|A service of the U.S. National Library of Medicine®|
On this page:
Reviewed February 2009
What is the official name of the ANKH gene?
The official name of this gene is “ANKH inorganic pyrophosphate transport regulator.”
ANKH is the gene's official symbol. The ANKH gene is also known by other names, listed below.
Read more about gene names and symbols on the About page.
What is the normal function of the ANKH gene?
The ANKH gene provides instructions for making a protein that is present in bone. This protein transports a molecule called pyrophosphate out of cells to the intricate network of proteins that forms in the spaces between cells (extracellular matrix). Pyrophosphate helps regulate bone formation by preventing mineralization, the process by which minerals such as calcium and phosphorus are deposited in developing bones. The ANKH protein may have other, unknown functions.
How are changes in the ANKH gene related to health conditions?
Where is the ANKH gene located?
Cytogenetic Location: 5p15.1
Molecular Location on chromosome 5: base pairs 14,704,800 to 14,871,778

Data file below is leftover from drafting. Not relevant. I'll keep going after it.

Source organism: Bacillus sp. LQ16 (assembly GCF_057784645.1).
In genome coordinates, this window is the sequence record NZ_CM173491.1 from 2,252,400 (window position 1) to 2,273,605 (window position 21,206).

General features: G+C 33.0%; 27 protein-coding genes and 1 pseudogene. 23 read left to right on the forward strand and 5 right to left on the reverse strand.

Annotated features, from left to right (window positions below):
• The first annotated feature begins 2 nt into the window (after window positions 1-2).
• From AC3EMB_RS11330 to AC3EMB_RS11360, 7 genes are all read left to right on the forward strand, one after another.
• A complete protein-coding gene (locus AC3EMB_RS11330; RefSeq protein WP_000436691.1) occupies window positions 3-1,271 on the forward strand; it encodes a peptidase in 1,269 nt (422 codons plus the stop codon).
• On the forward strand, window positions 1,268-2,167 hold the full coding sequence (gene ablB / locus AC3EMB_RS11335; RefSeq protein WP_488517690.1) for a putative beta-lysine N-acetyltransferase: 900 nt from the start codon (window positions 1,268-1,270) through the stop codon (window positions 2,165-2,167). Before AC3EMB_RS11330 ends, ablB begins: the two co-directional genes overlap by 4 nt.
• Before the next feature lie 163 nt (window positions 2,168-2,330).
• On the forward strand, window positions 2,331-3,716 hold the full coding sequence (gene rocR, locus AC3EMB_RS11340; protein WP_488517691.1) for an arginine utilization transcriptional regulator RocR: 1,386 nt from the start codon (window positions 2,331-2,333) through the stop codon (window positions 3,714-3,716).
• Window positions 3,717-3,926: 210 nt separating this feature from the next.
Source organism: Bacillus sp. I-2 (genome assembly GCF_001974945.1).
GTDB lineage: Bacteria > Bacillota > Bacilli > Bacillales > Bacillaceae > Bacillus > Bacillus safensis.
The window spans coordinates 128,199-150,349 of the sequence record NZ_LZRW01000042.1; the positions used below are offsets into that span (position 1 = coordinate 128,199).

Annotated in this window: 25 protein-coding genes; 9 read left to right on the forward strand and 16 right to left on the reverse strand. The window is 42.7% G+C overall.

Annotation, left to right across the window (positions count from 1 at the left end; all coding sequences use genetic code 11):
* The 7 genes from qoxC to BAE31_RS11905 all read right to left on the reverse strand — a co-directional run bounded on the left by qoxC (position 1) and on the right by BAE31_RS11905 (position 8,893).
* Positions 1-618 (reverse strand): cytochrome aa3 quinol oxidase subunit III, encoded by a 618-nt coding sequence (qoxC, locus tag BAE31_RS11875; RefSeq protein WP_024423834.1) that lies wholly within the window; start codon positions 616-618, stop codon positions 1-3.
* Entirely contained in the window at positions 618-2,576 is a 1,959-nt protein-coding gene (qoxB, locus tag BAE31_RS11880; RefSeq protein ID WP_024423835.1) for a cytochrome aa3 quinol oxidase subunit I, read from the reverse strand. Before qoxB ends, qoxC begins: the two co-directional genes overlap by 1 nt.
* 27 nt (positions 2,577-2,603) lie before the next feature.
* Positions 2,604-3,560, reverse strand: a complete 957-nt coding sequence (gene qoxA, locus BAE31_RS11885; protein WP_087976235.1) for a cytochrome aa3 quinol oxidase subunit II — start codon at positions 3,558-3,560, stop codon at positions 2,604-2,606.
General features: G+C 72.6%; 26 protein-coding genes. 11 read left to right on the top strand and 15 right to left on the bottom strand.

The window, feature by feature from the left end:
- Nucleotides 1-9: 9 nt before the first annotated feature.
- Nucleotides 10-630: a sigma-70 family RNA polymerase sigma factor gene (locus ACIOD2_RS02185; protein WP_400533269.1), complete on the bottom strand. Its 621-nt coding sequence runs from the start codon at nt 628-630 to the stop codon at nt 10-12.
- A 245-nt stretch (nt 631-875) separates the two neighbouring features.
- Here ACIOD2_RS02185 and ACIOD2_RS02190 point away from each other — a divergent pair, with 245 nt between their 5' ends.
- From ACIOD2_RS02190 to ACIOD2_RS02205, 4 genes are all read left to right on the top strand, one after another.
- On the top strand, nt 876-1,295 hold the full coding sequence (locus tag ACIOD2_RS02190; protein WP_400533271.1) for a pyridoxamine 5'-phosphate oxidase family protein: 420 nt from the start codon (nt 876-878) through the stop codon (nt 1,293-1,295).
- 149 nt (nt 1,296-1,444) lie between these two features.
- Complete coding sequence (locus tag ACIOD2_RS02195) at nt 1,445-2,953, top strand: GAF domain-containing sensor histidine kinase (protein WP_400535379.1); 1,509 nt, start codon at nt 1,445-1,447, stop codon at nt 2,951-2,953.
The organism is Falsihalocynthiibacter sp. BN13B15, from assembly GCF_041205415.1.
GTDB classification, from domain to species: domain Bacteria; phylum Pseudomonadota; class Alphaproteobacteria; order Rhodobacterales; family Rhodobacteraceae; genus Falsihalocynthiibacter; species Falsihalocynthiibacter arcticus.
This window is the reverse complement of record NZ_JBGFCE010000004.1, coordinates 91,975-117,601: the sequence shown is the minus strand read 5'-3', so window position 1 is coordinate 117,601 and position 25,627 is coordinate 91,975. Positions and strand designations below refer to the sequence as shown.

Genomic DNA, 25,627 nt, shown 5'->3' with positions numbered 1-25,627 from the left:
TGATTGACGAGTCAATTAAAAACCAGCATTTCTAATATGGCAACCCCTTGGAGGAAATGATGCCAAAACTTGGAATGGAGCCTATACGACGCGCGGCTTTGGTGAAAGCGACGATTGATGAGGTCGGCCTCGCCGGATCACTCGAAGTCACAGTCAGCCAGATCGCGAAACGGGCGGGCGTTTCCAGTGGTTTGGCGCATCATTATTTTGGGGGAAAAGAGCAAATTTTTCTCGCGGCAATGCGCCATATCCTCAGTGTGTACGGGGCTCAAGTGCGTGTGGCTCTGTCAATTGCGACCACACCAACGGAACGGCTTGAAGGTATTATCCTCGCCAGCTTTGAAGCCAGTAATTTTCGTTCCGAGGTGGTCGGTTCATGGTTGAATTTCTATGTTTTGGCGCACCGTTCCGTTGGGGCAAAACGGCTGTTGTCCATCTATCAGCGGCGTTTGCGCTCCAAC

The ANKH gene is located on the short (p) arm of chromosome 5 at position 15.1.
More precisely, the ANKH gene is located from base pair 14,704,800 to base pair 14,871,778 on chromosome 5.
See How do geneticists indicate the location of a gene? in the Handbook.
Where can I find additional information about ANKH?
You and your healthcare professional may find the following resources about ANKH helpful.
You may also be interested in these resources, which are designed for genetics professionals and researchers.
What other names do people use for the ANKH gene or gene products?
See How are genetic conditions and genes named? in the Handbook.
Where can I find general information about genes?
The Handbook provides basic information about genetics in clear language.
These links provide additional genetics resources that may be useful.
What glossary definitions help with understanding ANKH?
amino acid ; ankylosis ; bone formation ; bone mineralization ; calcium ; cartilage ; cell ; dysplasia ; extracellular ; extracellular matrix ; familial ; gene ; hereditary ; inflammation ; inherited ; molecule ; phosphorus ; protein
You may find definitions for these and many other terms in the Genetics Home Reference Glossary.
See also Understanding Medical Terminology.
References (13 links)
The resources on this site should not be used as a substitute for professional medical care or advice. Users seeking information about a personal genetic disease, syndrome, or condition should consult with a qualified healthcare professional. See How can I find a genetics professional in my area? in the Handbook.